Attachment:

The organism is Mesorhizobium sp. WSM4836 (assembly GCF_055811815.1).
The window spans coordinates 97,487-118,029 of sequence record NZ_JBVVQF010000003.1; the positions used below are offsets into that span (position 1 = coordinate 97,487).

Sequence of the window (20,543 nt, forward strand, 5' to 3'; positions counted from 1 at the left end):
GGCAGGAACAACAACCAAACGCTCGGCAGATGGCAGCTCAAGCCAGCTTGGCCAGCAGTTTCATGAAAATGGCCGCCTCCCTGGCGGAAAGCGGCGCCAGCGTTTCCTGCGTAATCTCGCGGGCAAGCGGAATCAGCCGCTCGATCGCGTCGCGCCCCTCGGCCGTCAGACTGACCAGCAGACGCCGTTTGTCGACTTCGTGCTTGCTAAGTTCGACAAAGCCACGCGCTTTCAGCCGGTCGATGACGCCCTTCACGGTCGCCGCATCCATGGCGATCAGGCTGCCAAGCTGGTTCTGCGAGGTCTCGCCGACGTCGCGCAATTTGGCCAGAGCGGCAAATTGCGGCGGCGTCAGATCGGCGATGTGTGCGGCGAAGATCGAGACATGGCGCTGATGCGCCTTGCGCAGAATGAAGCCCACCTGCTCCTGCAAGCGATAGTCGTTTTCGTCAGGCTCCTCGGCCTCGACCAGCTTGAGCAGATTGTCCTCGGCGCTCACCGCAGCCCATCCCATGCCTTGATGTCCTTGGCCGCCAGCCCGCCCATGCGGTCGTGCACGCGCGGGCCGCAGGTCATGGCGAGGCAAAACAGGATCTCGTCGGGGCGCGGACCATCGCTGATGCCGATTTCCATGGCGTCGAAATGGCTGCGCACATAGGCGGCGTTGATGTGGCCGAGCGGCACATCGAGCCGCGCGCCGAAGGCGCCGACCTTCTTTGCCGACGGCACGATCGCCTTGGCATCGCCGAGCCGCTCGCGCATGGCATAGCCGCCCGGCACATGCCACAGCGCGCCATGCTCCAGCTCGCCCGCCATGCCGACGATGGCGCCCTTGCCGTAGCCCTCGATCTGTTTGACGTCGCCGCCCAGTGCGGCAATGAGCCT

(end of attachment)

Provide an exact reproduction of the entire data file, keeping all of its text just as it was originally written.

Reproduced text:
The organism is Mesorhizobium sp. WSM4836 (assembly GCF_055811815.1).
The window spans coordinates 97,487-118,029 of sequence record NZ_JBVVQF010000003.1; the positions used below are offsets into that span (position 1 = coordinate 97,487).

Sequence of the window (20,543 nt, forward strand, 5' to 3'; positions counted from 1 at the left end):
GGCAGGAACAACAACCAAACGCTCGGCAGATGGCAGCTCAAGCCAGCTTGGCCAGCAGTTTCATGAAAATGGCCGCCTCCCTGGCGGAAAGCGGCGCCAGCGTTTCCTGCGTAATCTCGCGGGCAAGCGGAATCAGCCGCTCGATCGCGTCGCGCCCCTCGGCCGTCAGACTGACCAGCAGACGCCGTTTGTCGACTTCGTGCTTGCTAAGTTCGACAAAGCCACGCGCTTTCAGCCGGTCGATGACGCCCTTCACGGTCGCCGCATCCATGGCGATCAGGCTGCCAAGCTGGTTCTGCGAGGTCTCGCCGACGTCGCGCAATTTGGCCAGAGCGGCAAATTGCGGCGGCGTCAGATCGGCGATGTGTGCGGCGAAGATCGAGACATGGCGCTGATGCGCCTTGCGCAGAATGAAGCCCACCTGCTCCTGCAAGCGATAGTCGTTTTCGTCAGGCTCCTCGGCCTCGACCAGCTTGAGCAGATTGTCCTCGGCGCTCACCGCAGCCCATCCCATGCCTTGATGTCCTTGGCCGCCAGCCCGCCCATGCGGTCGTGCACGCGCGGGCCGCAGGTCATGGCGAGGCAAAACAGGATCTCGTCGGGGCGCGGACCATCGCTGATGCCGATTTCCATGGCGTCGAAATGGCTGCGCACATAGGCGGCGTTGATGTGGCCGAGCGGCACATCGAGCCGCGCGCCGAAGGCGCCGACCTTCTTTGCCGACGGCACGATCGCCTTGGCATCGCCGAGCCGCTCGCGCATGGCATAGCCGCCCGGCACATGCCACAGCGCGCCATGCTCCAGCTCGCCCGCCATGCCGACGATGGCGCCCTTGCCGTAGCCCTCGATCTGTTTGACGTCGCCGCCCAGTGCGGCAATGAGCCT